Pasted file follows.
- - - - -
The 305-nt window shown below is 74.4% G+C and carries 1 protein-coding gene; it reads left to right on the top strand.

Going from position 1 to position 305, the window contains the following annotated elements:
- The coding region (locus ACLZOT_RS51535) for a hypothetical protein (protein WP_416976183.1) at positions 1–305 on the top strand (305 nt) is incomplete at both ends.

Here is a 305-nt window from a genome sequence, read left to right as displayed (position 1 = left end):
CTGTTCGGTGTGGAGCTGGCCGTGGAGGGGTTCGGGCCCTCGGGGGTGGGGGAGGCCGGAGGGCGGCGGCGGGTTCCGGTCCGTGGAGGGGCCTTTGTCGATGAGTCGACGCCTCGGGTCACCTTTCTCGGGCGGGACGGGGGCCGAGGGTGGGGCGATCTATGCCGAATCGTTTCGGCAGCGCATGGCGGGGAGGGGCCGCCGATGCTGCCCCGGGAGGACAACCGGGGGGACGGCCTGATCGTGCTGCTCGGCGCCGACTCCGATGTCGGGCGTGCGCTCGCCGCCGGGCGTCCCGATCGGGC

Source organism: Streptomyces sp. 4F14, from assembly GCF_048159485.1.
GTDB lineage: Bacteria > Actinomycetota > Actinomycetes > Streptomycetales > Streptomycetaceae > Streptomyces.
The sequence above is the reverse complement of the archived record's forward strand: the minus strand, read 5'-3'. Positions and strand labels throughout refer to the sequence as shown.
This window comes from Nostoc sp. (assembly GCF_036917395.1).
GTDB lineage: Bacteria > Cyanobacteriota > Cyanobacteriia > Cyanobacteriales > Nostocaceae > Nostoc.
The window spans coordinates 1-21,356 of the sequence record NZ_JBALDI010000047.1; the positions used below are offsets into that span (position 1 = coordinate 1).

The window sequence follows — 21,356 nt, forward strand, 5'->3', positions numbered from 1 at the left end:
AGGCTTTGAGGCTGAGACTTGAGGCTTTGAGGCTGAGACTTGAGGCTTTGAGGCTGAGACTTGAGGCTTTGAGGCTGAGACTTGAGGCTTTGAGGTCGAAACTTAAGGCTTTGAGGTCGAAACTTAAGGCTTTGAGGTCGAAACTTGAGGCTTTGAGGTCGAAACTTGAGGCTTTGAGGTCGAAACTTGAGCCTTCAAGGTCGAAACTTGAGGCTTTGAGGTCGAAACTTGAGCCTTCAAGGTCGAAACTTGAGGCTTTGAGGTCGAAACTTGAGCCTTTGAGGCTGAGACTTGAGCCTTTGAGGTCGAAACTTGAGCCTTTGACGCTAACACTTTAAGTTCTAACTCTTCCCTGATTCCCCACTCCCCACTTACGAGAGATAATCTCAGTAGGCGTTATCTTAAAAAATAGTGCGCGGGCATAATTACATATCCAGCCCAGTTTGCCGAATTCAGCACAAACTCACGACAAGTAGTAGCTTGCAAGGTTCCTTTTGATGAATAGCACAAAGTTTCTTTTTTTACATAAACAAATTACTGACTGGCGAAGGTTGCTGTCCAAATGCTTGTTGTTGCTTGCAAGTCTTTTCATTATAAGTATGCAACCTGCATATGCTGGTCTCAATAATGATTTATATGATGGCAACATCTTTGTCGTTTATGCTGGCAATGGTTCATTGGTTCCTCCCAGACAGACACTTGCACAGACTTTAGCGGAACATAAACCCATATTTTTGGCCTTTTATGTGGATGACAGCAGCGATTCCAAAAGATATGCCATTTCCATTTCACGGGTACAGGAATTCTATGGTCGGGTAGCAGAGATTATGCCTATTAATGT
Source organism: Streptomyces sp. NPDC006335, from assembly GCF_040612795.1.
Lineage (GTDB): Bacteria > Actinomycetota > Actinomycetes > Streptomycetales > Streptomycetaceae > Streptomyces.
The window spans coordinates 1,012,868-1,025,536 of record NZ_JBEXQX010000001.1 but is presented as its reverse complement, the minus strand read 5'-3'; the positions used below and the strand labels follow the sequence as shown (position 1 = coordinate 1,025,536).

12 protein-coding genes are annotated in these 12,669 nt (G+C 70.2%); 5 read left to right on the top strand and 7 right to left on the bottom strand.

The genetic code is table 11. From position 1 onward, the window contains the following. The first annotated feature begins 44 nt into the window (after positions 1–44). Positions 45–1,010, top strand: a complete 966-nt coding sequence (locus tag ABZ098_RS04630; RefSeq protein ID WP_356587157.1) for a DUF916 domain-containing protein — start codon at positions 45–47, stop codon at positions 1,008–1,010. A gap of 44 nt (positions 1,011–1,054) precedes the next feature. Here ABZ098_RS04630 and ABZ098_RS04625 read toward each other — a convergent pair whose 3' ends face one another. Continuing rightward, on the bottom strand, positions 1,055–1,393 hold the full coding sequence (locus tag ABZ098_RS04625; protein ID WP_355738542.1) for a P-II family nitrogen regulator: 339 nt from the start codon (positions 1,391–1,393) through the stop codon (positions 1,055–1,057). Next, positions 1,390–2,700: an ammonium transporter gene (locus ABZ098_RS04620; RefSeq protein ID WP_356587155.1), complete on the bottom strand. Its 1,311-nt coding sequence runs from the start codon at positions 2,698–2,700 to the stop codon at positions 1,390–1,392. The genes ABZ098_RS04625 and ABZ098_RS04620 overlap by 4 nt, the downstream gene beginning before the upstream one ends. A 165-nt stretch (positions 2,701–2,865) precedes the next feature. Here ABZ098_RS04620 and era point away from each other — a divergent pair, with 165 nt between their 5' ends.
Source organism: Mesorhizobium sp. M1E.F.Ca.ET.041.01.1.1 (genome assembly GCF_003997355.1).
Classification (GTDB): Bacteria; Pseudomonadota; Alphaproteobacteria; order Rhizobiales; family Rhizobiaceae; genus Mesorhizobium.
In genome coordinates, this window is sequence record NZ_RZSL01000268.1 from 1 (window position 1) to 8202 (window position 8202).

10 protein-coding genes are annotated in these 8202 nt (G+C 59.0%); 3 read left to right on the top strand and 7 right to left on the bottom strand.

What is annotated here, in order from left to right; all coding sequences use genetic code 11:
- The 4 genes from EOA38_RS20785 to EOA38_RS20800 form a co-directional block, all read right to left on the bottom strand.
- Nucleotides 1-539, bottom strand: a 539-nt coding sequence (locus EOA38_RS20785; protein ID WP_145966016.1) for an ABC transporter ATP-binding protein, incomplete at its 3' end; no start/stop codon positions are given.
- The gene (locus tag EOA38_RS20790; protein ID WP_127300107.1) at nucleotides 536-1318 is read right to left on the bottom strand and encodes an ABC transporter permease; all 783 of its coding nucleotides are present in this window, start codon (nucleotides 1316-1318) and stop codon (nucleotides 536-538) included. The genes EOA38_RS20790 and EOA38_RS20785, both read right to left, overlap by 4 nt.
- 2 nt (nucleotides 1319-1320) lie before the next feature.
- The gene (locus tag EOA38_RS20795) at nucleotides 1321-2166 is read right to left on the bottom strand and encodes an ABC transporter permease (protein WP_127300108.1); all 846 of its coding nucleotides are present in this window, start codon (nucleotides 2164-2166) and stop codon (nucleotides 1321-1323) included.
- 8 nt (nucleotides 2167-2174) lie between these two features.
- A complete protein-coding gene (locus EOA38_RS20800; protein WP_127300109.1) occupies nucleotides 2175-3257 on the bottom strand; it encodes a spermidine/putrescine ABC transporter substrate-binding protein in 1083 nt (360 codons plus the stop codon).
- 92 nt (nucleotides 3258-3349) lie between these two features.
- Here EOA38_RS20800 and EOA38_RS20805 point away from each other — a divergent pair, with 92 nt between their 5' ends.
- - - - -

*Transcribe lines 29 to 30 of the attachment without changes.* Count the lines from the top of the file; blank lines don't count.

- 8 nt (nucleotides 2167-2174) lie between these two features.
- A complete protein-coding gene (locus EOA38_RS20800; protein WP_127300109.1) occupies nucleotides 2175-3257 on the bottom strand; it encodes a spermidine/putrescine ABC transporter substrate-binding protein in 1083 nt (360 codons plus the stop codon).